AB - Objective: To determine whether knee cartilage composition differs between African-American and Caucasian-American women at risk for Osteoarthritis (OA) using in vivo 3 T MRI T2 relaxation time measurements. Methods: Right knee MRI studies of 200 subjects (100 African-American women, and 100 closely matched Caucasian-American women) were selected from the Osteoarthritis Initiative (OAI). Knee cartilage was segmented in the patellar (PAT), medial and lateral femoral (MF/LF), and medial and lateral tibial compartments (MT/LT)). Mean T2 relaxation time values per compartment and per whole joint cartilage were generated and analyzed spatially via laminar and grey-level co-occurrence matrix (GLCM) texture methods. Presence and severity of cartilage lesions per compartment were graded using a modified WORMS grading. Statistical analysis employed paired t- and McNemar testing. Results: While African-American women and Caucasian-Americans had similar WORMS cartilage lesion scores (P = 0.970), African-Americans showed significantly lower mean T2 values (~1 ms difference; ~0.5SD) than Caucasian-Americans in the whole knee cartilage (P <0.001), and in the subcompartments (LF: P = 0.001, MF: P <0.001, LT: P = 0.019, MT: P = 0.001) and particularly in the superficial cartilage layer (whole cartilage: P <0.001, LF: P <0.001, MF: P <0.001, LT: P = 0.003, MT: P <0.001). T2 texture parameters were also significantly lower in the whole joint cartilage of African-Americans than in Caucasian-Americans (variance: P = 0.001; contrast: P = 0.018). In analyses limited to matched pairs with no cartilage lesions in a given compartment, T2 values remained significantly lower in African-Americans. Conclusion: Using T2 relaxation time as a biomarker for the cartilage collagen network, our findings suggest racial differences in the biochemical knee cartilage composition between African-American and Caucasian-American women.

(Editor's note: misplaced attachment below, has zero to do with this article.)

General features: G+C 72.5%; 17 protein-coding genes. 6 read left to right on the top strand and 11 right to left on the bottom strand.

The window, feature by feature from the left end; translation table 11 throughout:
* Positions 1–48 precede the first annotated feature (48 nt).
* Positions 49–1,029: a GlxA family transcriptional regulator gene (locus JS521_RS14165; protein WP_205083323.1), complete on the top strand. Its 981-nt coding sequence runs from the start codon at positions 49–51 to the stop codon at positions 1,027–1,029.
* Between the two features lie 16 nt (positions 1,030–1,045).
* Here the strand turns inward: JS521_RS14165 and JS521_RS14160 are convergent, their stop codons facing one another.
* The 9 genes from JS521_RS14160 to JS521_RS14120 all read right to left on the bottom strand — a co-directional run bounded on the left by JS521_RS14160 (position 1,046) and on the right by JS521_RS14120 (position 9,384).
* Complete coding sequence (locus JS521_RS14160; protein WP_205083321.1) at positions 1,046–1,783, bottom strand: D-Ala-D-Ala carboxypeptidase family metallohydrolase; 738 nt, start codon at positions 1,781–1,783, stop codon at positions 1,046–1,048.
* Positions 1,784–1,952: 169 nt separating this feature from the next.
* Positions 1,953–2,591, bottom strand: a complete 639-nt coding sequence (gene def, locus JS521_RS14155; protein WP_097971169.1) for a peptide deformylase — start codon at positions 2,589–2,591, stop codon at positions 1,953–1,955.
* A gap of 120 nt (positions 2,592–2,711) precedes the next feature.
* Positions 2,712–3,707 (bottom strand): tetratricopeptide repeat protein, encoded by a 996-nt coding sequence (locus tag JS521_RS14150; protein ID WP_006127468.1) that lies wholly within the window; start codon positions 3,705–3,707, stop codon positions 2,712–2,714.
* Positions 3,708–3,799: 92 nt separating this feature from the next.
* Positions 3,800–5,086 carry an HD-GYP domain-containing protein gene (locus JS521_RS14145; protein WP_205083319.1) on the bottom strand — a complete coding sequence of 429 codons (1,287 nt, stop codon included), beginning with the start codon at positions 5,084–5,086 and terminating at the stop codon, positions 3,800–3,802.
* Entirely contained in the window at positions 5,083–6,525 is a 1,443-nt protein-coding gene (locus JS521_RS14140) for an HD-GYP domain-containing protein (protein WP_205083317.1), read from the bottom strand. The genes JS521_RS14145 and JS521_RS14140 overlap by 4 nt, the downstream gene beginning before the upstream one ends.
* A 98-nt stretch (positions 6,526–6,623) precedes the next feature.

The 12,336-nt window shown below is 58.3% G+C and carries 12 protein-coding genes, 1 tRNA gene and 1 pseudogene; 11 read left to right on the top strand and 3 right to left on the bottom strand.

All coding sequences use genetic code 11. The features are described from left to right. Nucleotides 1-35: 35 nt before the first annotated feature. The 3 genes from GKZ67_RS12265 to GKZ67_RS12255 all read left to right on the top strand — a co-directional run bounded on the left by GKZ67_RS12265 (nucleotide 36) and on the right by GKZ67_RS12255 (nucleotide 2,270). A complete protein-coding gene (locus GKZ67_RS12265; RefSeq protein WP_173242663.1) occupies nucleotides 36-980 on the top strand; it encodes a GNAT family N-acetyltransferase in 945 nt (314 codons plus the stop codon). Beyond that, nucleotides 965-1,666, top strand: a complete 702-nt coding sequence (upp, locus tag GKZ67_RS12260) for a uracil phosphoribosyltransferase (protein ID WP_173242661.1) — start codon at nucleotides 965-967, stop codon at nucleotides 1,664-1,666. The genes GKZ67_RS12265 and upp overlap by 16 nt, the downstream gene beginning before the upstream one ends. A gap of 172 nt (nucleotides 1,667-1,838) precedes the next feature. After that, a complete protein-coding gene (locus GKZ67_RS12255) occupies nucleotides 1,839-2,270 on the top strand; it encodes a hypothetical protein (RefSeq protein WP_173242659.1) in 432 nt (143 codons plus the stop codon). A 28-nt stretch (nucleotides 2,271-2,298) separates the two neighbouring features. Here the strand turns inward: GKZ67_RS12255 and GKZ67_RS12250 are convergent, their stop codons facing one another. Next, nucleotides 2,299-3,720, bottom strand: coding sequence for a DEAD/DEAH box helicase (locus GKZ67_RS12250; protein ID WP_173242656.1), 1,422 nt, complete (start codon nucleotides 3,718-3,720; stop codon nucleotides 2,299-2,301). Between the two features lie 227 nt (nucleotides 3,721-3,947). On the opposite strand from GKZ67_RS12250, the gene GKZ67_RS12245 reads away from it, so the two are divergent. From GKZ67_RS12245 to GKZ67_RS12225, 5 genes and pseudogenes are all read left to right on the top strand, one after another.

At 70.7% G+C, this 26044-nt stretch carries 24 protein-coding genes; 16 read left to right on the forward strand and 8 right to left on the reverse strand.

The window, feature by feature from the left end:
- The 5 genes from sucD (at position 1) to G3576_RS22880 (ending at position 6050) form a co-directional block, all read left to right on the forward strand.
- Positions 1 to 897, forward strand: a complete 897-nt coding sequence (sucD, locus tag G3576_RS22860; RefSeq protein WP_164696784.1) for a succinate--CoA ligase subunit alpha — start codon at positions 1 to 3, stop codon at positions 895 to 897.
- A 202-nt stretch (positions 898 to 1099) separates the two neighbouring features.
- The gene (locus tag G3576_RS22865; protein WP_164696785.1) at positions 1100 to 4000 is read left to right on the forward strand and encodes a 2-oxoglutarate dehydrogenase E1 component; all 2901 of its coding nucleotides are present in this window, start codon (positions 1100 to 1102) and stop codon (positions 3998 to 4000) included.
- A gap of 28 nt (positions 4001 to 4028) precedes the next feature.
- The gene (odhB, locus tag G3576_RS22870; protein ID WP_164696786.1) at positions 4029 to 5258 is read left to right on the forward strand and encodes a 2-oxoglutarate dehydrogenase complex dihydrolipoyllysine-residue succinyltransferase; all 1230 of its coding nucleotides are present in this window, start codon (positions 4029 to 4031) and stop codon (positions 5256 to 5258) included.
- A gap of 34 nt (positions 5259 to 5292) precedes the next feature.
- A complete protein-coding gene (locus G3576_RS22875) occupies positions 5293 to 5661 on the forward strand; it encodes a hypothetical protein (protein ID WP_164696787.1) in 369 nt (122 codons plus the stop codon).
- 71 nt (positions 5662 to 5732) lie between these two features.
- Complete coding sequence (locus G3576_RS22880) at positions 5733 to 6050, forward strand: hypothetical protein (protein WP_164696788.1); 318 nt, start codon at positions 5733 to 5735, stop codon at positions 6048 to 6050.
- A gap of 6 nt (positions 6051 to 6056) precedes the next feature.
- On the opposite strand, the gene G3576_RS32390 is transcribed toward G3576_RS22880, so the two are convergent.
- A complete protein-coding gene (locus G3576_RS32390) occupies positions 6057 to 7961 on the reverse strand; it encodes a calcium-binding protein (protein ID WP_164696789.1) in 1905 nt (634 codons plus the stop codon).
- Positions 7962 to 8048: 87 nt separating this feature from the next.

KW - Cartilage

KW - Knee

KW - MRI

KW - Race

KW - T2 relaxation time

UR - http://www.scopus.com/inward/record.url?scp=84940447177&partnerID=8YFLogxK

UR - http://www.scopus.com/inward/citedby.url?scp=84940447177&partnerID=8YFLogxK

U2 - 10.1016/j.joca.2015.04.023

DO - 10.1016/j.joca.2015.04.023

M3 - Article

C2 - 25937026

AN - SCOPUS:84940447177

VL - 23

SP - 1595

EP - 1604

JO - Osteoarthritis and Cartilage

JF - Osteoarthritis and Cartilage

SN - 1063-4584

IS - 9

ER -